more » ... an exploit the highly scalable alternating least squares (ALS) algorithms for calculating the factors. In this paper we extend the recently proposed state-of-the-art RESCAL tensor factorization to consider relational type-constraints. Relational type-constraints explicitly define the logic of relations by excluding entities from the subject or object role. In addition we will show that in absence of prior knowledge about type-constraints, local closedworld assumptions can be approximated for each relation by ignoring unobserved subject or object entities in a relation. In our experiments on representative large datasets (Cora, DBpedia), that contain up to millions of entities and hundreds of typeconstrained relations, we show that the proposed approach is scalable. It further significantly outperforms RESCAL without type-constraints in both, runtime and prediction quality.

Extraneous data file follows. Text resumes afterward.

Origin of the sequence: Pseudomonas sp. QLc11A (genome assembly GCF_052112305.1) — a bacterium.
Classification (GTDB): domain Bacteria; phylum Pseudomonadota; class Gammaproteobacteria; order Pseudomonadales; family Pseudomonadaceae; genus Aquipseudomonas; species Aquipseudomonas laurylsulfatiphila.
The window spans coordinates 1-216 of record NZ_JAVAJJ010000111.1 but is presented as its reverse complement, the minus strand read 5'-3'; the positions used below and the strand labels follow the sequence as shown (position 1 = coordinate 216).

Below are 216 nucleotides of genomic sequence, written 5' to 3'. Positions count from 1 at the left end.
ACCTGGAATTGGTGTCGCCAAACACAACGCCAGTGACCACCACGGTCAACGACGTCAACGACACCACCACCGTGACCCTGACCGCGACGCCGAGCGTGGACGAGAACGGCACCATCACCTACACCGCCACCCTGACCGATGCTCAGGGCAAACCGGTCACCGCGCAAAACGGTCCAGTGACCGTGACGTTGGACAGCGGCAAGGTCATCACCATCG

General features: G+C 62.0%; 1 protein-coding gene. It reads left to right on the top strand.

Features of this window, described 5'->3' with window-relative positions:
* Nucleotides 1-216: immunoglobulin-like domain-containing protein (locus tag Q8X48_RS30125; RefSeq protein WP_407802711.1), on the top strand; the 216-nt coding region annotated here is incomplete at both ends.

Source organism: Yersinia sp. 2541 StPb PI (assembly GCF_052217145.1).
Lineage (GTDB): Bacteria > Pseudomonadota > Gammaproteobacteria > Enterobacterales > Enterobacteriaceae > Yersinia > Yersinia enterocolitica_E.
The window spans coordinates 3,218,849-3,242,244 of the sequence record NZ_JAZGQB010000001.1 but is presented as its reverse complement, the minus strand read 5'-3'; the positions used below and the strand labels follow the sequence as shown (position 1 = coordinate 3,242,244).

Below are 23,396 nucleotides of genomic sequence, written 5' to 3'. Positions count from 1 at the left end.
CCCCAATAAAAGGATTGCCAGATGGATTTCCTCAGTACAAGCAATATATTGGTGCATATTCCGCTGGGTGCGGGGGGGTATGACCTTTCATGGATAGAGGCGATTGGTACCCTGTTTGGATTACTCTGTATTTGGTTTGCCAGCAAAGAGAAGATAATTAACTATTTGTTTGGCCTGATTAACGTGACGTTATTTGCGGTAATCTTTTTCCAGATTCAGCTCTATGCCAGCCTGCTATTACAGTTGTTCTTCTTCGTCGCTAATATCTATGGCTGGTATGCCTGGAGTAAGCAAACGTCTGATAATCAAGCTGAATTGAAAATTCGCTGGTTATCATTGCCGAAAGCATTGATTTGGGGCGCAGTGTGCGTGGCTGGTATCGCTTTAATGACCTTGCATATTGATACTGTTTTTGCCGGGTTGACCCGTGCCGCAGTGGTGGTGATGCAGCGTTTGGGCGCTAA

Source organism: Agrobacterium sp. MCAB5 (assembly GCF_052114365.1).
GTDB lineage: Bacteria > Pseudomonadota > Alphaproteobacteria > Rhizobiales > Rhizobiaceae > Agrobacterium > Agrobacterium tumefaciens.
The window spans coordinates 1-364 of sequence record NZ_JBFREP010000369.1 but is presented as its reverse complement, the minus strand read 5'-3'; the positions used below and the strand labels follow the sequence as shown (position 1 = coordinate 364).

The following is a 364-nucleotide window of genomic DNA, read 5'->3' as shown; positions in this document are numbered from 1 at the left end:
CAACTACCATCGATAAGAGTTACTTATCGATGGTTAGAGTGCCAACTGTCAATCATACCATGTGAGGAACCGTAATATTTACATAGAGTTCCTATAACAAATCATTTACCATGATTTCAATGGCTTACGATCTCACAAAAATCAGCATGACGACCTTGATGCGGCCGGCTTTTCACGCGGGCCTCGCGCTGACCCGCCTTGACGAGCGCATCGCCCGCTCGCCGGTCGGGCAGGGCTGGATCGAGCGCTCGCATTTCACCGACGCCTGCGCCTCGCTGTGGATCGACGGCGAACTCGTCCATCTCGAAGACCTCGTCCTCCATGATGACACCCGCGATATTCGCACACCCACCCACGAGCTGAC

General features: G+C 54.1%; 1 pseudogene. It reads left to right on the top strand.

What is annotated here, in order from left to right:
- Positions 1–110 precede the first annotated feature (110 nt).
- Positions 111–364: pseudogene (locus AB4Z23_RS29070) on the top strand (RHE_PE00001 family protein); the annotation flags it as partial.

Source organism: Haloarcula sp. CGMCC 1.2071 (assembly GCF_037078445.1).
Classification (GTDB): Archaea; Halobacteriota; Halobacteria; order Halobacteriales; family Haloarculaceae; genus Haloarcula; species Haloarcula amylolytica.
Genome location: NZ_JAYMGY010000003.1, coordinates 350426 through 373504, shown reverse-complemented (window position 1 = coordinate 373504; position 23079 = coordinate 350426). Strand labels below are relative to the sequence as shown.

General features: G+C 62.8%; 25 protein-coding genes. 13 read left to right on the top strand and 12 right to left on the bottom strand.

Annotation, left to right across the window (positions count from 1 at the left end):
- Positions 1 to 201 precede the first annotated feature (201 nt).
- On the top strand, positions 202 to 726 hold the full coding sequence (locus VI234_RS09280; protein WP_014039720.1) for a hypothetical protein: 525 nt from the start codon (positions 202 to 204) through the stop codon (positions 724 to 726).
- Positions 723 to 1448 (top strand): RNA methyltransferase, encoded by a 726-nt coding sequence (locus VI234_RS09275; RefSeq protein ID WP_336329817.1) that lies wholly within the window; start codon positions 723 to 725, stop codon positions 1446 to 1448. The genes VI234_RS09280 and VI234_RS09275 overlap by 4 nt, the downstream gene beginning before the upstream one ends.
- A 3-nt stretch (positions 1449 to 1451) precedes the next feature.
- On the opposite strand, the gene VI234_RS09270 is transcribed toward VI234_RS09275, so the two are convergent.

doi:10.1109/dsaa.2014.7058046 dblp:conf/dsaa/KrompassNT14 fatcat:vq3fhf4dsnbohheksmymlq4f6a

Predicting Sequences of Clinical Events by Using a Personalized Temporal Latent Embedding Model

Cristobal Esteban, Danilo Schmidt, Denis Krompass, Volker Tresp
2015 2015 International Conference on Healthcare Informatics  
As a result of the recent trend towards digitization -which increasingly affects evidence-based medicine, accountable care, personalized medicine, and medical "Big Data" analysis-growing amounts of clinical data are becoming available for analysis. In this paper, we follow the idea that one can model clinical processes based on clinical data, which can then be the basis for many useful applications. We model the whole clinical evolution of each individual patient, which is composed of thousands